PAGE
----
Today, I would like to share an article written in collaboration with Ms. Laura Bruna, a friend of the MosaLingua team, about why you shouldn’t be afraid to learn another language. She’s a student from Spain who is soon to have a degree in French Translation and Interpretation from the Complutense University of Madrid. In reading her article about the perils of a Spaniard learning French, I noticed a few things which may resonate with an American who is afraid to learn Spanish (or another language equally as foreign).

With the advent of globalization, we all know how important it is to understand a foreign language and to be able to produce it orally and on paper. Every day in America, more and more people embark on the voyage of learning Spanish, and let’s face it: some will fail. Why is this? Well, for starters, it’s well known that Americans aren’t as bilingual as people in other countries, which presents less opportunities for language exchange. It’s also well known that Americans tend to be very timid when articulating another language and its intonation.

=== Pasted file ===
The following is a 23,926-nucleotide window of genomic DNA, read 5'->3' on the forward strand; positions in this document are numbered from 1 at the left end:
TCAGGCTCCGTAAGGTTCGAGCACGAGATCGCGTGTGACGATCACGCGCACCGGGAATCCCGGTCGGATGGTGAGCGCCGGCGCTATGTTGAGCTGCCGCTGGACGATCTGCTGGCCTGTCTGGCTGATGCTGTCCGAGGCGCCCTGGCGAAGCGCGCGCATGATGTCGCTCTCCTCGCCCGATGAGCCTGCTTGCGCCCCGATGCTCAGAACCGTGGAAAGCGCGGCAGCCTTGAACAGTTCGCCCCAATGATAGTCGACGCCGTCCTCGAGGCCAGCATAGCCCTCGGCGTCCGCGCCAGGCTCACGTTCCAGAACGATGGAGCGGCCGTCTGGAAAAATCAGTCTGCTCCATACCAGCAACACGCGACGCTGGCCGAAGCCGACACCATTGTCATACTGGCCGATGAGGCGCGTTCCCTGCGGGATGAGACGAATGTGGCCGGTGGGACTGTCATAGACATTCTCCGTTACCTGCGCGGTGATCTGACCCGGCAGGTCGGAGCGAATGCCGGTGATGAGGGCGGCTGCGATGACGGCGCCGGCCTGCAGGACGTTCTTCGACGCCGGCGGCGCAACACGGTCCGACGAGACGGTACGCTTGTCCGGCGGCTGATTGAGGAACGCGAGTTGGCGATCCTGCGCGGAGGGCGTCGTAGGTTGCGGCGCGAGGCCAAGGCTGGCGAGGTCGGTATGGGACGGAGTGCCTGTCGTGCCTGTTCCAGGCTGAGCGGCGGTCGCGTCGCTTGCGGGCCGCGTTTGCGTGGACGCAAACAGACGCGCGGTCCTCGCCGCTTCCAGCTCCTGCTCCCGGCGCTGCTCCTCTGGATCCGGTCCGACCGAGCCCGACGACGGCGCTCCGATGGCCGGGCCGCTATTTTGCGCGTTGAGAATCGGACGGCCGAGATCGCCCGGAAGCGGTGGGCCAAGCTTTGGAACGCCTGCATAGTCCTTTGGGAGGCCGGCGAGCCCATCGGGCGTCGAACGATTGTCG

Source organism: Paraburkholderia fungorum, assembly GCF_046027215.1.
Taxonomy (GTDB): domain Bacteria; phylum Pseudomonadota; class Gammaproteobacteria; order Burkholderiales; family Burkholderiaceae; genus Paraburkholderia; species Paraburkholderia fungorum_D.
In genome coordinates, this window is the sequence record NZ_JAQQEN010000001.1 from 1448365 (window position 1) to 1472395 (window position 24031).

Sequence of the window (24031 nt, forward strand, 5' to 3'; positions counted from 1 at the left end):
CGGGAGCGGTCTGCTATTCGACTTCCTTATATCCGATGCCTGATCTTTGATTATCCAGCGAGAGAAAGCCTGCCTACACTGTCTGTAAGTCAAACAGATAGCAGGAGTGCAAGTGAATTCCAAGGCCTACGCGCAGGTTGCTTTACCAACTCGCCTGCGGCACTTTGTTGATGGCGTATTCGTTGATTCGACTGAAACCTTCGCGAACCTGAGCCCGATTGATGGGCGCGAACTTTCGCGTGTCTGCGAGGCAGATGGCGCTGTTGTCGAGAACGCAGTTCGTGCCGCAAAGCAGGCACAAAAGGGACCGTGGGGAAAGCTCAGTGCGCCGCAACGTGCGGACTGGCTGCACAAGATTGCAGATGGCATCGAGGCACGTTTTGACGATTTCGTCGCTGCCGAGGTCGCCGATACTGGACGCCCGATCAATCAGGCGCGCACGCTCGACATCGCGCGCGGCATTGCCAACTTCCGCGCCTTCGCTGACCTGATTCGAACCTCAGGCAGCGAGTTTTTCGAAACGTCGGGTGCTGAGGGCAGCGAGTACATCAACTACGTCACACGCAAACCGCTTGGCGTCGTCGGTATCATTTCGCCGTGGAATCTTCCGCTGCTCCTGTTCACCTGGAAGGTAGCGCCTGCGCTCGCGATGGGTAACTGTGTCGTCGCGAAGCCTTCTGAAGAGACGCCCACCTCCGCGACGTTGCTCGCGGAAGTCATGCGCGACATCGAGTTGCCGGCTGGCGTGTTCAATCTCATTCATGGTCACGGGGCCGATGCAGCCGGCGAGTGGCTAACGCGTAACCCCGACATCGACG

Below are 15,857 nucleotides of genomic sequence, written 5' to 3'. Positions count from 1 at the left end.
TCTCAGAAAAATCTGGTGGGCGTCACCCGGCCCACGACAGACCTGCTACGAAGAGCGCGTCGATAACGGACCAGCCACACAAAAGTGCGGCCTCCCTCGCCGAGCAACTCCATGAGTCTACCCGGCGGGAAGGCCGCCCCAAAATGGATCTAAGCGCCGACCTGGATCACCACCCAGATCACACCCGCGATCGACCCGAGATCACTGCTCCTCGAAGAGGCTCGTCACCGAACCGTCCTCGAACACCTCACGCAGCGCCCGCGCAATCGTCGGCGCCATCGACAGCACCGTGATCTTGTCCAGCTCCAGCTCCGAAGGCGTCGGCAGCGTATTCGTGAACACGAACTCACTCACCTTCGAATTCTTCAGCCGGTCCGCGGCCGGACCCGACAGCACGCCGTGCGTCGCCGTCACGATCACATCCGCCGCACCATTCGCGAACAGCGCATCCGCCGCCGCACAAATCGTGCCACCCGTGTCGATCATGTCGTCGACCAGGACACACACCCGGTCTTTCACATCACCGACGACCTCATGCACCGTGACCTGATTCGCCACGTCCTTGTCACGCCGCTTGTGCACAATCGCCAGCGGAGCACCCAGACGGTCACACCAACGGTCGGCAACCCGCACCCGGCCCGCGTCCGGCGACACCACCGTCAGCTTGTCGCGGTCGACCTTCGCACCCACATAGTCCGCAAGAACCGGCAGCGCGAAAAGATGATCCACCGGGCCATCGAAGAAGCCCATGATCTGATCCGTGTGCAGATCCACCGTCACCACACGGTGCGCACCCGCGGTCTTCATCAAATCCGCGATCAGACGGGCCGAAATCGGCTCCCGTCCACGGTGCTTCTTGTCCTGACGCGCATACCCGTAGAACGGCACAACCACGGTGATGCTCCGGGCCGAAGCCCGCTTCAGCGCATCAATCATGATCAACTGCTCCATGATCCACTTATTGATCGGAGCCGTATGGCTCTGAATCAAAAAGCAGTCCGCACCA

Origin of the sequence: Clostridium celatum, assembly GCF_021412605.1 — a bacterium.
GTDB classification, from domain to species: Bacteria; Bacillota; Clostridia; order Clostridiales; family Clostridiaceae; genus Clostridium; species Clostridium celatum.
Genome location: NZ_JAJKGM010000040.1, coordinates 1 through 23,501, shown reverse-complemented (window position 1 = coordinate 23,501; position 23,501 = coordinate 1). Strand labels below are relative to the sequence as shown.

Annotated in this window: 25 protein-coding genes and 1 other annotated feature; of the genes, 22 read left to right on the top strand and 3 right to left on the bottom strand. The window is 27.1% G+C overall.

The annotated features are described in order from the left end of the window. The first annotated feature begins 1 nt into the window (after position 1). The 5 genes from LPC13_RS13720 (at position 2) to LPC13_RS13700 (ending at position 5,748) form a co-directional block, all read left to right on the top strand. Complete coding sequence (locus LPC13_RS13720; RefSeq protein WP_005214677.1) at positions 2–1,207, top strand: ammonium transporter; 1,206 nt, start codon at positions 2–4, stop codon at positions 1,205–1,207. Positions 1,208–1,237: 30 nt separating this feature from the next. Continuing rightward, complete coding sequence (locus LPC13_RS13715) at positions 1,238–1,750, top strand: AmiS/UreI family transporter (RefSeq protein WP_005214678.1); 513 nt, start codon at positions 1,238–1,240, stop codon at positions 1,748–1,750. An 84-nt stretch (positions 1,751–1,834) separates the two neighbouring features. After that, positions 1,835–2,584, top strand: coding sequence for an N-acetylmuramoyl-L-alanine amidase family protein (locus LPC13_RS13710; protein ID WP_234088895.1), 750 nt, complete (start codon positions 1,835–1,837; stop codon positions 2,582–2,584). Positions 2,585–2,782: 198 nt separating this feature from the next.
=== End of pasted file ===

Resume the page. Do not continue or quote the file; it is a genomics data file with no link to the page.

In her experiences trying to converse with native speakers, Laura encountered many roadblocks, and she faced plenty of embarrassing situations due to her Spanish accent. Now, as a soon-to-be graduate, Laura has learned some excellent tips to help calm the nerves of any student who is afraid to learn a foreign language.

When beginning to speak another language for the first time, you really need to dive in head first. I promise you that you’ll remain afloat if you set goals, challenge yourself and, most importantly, never throw in the towel. After fine-tuning your skills, you will come out as an expert. Oral expression is a skill which eludes us, therefore, it must be the skill we pursue the most fervently.

Updated: 17/07/2016


10 Tips Laura gave us to not be afraid to learn another language

1. Never think that what you’re saying sounds ridiculous.

Your conversation partner will appreciate the effort you’re making to speak their language or the language they are also learning. Leave the shame behind.

2. Grammar mistakes don’t signify an inability to speak your target language.

You know how to speak it when you can express yourself, and in order to express yourself, you need to speak spontaneously and fluidly — not 100 % correctly.

3. Mistakes are OK; they will help you learn another language.

Calmly and collectedly approach your target language. Don’t get frustrated, and never be afraid to learn more.

4. It’s OK if you forget a word here or there.

Try paraphrasing, using a synonym or giving the definition to your speaking partner.

5. You absolutely do not need to devote a large amount of time to learning a language.

However, you do need to be consistent — even if that means only studying for a few hours each week. It’s useless, for instance, if you devote an entire week to leaning Chinese, only not to pick it up for another week or two.